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Ugandan king charged with murder

Charles Wesley Mumbere, the king of Rwenzururu

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King Charles Mumbere (pictured) is accused of separatism by the government

The king of a region in Uganda has been charged with murder after clashes with security forces over the weekend in which at least 87 people were killed.

Charles Mumbere was detained after government forces raided his palace in the Rwenzururu region on Saturday.

The authorities accuse him of launching a secessionist movement to create a new state, to be called Yiira.

The murder charges relate to the killing of a police officer in March, not to the unrest over the weekend.

King Charles has denied any involvement in the violence.

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At least 16 police officers and 46 royal guards were killed in the clashes in Kasese district, according to official figures.

Human rights campaigners are urging an independent investigation into the violence after pictures emerged of bodies dumped with hands tied behind their backs.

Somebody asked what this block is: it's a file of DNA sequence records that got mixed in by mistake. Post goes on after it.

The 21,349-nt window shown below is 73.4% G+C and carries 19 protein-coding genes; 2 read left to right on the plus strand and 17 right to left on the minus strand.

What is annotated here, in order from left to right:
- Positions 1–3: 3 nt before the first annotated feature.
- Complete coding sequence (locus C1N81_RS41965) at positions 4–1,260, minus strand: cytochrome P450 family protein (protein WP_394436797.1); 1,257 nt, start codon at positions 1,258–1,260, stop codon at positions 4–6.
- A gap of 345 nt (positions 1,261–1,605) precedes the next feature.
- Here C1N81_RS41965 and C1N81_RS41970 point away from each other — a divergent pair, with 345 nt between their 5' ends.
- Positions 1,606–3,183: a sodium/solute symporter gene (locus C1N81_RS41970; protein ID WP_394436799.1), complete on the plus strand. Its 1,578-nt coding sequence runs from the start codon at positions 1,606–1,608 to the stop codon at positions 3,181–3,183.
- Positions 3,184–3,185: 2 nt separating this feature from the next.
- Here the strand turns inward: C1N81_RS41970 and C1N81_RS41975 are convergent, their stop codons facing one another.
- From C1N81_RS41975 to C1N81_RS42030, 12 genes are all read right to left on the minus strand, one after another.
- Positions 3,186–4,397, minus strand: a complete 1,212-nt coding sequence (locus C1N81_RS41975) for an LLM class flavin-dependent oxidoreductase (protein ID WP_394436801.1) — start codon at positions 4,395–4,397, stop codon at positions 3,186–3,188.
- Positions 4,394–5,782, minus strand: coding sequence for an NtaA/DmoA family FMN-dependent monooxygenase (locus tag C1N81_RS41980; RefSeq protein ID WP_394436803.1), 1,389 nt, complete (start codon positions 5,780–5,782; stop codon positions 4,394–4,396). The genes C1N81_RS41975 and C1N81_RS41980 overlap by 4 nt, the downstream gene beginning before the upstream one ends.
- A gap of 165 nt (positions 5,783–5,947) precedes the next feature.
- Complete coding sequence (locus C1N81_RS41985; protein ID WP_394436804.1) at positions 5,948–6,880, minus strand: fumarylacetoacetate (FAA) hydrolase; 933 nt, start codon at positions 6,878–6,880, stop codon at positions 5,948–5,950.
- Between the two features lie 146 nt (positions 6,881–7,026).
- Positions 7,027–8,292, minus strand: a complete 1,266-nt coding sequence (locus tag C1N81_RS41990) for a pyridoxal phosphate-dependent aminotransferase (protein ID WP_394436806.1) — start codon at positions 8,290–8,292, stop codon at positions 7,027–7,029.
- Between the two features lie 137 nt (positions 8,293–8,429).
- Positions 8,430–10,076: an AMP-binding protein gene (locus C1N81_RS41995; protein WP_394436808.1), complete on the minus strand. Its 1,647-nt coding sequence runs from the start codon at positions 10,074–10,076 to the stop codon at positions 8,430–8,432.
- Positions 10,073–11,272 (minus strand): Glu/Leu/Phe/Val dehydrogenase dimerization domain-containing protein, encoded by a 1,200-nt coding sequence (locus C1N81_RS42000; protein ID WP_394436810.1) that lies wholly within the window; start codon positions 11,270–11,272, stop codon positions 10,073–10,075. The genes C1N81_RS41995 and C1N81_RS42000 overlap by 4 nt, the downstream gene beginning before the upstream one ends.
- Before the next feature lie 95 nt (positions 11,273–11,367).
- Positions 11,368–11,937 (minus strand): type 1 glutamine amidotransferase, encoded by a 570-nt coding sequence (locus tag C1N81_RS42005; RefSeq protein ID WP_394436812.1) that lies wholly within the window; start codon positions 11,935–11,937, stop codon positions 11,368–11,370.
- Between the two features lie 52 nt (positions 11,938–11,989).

The government denies carrying out extrajudicial killings in the region.

Questioned about the raid, Gen Jeje Odong, Uganda’s minister for internal affairs, said: “What happened is a situation of self-defence.

“What do you do if I come to you, wanting to pierce you with a knife? Do you allow me to do it? Or you try to protect yourself?”


Analysis: Rachael Akidi, BBC Africa

The Rwenzururu kingdom is around the mountains of Rwenzori, about 340km (210 miles) west of Uganda’s capital, Kampala.

Its people, the Bakonzo, straddle both Uganda and neighbouring Democratic Republic of Congo.

Tension has been high in the kingdom in recent years, with issues ranging from land disputes, to bitter divisions over plans to divide up Kasese – one of the seven districts in the Rwenzori region.

The king and some of his supporters have been accused of launching a secessionist movement, which authorities blame for a recent spate of attacks on security forces in the area.

Traditional kingdoms, which are barred constitutionally from taking part in national politics, were abolished in 1966 but then restored by President Yoweri Museveni in the 1990s.

President Museveni did not officially recognise the Rwenzururu kingdom until 2009, though this has not brought an end to the periodic unrest.

Before becoming king, Mr Mumbere spent many years living in the US, where he worked in a Pennsylvania nursing home.


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